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Im with you J, keep the water content low, use counterflow, a plastisizer to keep the concrete flowing with low water. G
Probably may not even need counterflow since he is only making balls. I would imagine that as long as you fill the mold little by little, packing it as you go to reduce trapped air bubbles, you should be good.
 

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The manufacture and quality of the molds will be important.

How you cn fill them is also very important.

As little water as possible, gradation control and variable vibration on a table and being able to change the orientation while compacting will be a big plus. You may have a "nub" left at the filling point that will have to be ground off.

If you do not account for the settlement and compaction if you want maximum strength. Under controlled conditions, you should be able to get 8,000 - 10,000 psi with the right aggregate gradation. If you just pour a typical wet mix, it wet, you will only get 3000 to 5000 psi, no matter what "goop" you dump in.
 

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I like the steel idea + with a rubber like coating or concrete + with a rubber like coating. A little cushion for damage to the balls + the surface it's going to be getting dropped on.
 

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Just have these guys find a mason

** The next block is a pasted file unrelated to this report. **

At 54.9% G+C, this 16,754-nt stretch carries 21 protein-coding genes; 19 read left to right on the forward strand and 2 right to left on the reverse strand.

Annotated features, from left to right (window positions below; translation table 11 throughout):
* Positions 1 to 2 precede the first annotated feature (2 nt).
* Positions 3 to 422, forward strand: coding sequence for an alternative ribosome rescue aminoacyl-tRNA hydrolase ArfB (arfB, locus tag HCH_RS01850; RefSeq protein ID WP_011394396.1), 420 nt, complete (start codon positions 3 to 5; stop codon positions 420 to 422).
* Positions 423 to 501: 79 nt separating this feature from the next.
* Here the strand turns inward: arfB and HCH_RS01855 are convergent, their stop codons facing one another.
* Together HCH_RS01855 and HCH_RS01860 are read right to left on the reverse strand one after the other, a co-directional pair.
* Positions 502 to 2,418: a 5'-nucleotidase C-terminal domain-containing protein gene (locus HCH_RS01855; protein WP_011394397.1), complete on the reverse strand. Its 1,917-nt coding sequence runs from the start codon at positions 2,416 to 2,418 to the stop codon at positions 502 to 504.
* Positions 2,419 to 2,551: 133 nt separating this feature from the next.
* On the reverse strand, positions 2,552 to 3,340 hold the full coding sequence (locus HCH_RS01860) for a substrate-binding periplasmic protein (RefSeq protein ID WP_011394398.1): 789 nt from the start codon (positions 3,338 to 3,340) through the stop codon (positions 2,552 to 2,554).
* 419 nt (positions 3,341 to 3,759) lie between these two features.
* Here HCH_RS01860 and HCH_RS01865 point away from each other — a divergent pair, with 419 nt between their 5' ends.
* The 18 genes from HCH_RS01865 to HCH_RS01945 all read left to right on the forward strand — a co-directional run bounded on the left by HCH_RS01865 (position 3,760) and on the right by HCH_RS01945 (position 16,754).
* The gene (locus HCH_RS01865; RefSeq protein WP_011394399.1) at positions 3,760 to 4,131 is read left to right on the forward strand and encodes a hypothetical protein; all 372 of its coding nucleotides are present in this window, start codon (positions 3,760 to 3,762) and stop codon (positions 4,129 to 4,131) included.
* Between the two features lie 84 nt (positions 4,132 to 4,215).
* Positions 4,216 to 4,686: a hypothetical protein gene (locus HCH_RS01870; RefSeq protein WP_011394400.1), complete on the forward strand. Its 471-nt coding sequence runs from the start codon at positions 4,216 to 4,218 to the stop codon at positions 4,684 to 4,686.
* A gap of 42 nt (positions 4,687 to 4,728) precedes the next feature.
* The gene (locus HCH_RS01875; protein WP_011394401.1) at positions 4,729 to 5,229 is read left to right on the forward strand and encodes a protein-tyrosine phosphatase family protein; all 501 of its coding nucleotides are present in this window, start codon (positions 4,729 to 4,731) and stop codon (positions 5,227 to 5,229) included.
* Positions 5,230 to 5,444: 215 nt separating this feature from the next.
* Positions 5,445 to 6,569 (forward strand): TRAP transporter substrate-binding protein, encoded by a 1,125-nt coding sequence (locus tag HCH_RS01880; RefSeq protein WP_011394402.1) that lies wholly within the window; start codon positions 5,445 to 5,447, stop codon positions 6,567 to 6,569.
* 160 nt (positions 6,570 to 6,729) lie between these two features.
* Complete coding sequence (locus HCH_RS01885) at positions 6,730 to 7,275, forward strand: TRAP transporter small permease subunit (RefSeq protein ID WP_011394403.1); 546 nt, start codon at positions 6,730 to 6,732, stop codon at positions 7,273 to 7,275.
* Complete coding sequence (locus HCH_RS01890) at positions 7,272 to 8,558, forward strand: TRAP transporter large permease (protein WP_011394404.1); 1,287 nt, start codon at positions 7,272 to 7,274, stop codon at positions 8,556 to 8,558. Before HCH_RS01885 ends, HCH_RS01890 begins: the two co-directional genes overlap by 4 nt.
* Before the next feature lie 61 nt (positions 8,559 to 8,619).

and hire on as hod carriers.
 

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I also like the idea of a steel core (in a joking way - ).

Can you imagine what happens when you drop a heavy ball with a high density core covered by a few inches of resilient rubber? If could be great entertainment like watching an uncontrolled huge golf ball bouncing and rolling around. - Much bigger and heavier than a bowling ball (3 to 5 times heavier) and more unpredictable.
 

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Discussion Starter · #16 ·
Great info, thanks y'all. The mold is coming from the guys that have made plenty of these and train with them a lot. So it sounds like mix dry, pack often and I was already thinking of using my 1/4 sheet sander to vibrate the mix to get rid of bubbles. Sounds like just a crack resistant premix from the depot will work.
 

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Great info, thanks y'all. The mold is coming from the guys that have made plenty of these and train with them a lot.
I agree with TSC! Train what, how, and why?

I'm guessing pack mules, pack llamas or possibly packing camels!
 

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Discussion Starter · #19 ·
I'm not sure where you are getting these estimated ball weights but my training partner said the first one will be 175lbs then get heavier after we perfect the construction. We are making them to lift from the floor and place on stand kind of like a deadlift or a clean and jerk type of exercise. Strongman competition style.
 

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4/3*pi*r^3=volume of a sphere

for r=8:

2138.64

2138.64/1728 (Cubic Foot) = 1.24 X 150 (weight of CuFt of Concrete) = 186 #'s

For r=10:

4178.33/1728 = 2.42 x 150 = 363 #'s